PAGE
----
Friday, August 30, 2013

Ours has become a neo-pagan culture, and that can be even worse than a simple pagan culture

By Father George Rutler

Last week the Church celebrated the feast of the Martyrs of Uganda. In the late nineteenth century, French and English missionaries were welcomed by King Mutesa I of Buganda in the southern part of modern Uganda. His successor, Mwanga II, however, was a youth who became a persecutor of Christians and all foreigners. He especially opposed Christian morality, as it contradicted his affinity for unnatural vice which was abhorred by the local Buganda culture, but which he is said to have learned from Arab tradesmen.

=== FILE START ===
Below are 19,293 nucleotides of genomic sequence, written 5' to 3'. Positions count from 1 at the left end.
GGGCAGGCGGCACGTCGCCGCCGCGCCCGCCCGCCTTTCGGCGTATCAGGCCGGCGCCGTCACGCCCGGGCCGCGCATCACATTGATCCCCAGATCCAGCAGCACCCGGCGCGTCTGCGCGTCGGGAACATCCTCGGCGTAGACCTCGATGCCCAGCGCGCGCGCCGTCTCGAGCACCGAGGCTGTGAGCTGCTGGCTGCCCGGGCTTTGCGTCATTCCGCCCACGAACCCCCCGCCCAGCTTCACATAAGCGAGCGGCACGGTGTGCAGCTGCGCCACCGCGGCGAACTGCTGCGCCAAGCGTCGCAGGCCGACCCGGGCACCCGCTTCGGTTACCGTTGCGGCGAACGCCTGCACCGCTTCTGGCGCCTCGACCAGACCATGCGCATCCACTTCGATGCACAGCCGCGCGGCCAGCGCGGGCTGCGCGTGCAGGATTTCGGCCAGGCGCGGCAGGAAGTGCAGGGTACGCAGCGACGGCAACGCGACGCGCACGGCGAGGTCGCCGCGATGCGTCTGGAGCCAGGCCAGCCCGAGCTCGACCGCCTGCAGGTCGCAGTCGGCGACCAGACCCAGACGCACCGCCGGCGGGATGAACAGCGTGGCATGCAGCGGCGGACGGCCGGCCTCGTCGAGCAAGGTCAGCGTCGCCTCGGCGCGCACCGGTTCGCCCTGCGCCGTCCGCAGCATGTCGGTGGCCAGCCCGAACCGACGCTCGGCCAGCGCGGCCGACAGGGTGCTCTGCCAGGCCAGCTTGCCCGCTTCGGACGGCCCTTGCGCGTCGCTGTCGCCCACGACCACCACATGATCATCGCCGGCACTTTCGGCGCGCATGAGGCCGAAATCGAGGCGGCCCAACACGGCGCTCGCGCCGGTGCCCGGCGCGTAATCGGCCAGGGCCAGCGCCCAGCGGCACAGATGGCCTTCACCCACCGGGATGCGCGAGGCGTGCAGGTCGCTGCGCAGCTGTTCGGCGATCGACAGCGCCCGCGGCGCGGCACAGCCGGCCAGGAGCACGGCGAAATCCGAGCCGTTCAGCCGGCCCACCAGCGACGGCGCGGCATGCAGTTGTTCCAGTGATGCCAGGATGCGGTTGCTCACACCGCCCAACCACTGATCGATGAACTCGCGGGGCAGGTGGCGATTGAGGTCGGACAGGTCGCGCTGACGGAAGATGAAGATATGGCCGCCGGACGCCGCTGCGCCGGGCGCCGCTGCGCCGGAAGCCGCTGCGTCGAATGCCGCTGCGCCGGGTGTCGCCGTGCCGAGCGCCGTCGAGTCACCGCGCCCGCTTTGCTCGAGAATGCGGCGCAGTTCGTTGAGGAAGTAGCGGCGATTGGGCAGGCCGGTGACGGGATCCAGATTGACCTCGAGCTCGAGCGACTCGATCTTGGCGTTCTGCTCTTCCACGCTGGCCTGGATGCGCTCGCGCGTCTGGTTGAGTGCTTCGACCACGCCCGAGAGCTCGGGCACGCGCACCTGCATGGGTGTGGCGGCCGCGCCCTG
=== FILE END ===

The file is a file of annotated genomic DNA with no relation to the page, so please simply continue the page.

The young male pages of Mwanga’s court were Christian converts and refused the king’s attempts at seduction. This disobedience to the king was considered treasonous, and Mwanga exercised what he considered his right to destroy any life at will, according to the saying, Namunswa alya kunswaze — meaning “the queen ant feeds on her subjects.” Mwanga soon decreed the execution of converts Yusufu Rugarama, Makko Kakumba and Nuwa Sserwanga on January 31, 1885. A senior advisor to the king, Joseph Mukasa Balikuddembe, was beheaded on November 15, 1885, and there were many martyrdoms in the following year, climaxing on June 3, 1886, with the torture and burning alive of twenty-six at Namugongo, including their leader, Charles Lwanga, a recent convert himself and majordomo of the royal household. Pope Paul VI canonized them in 1964.  (more...)

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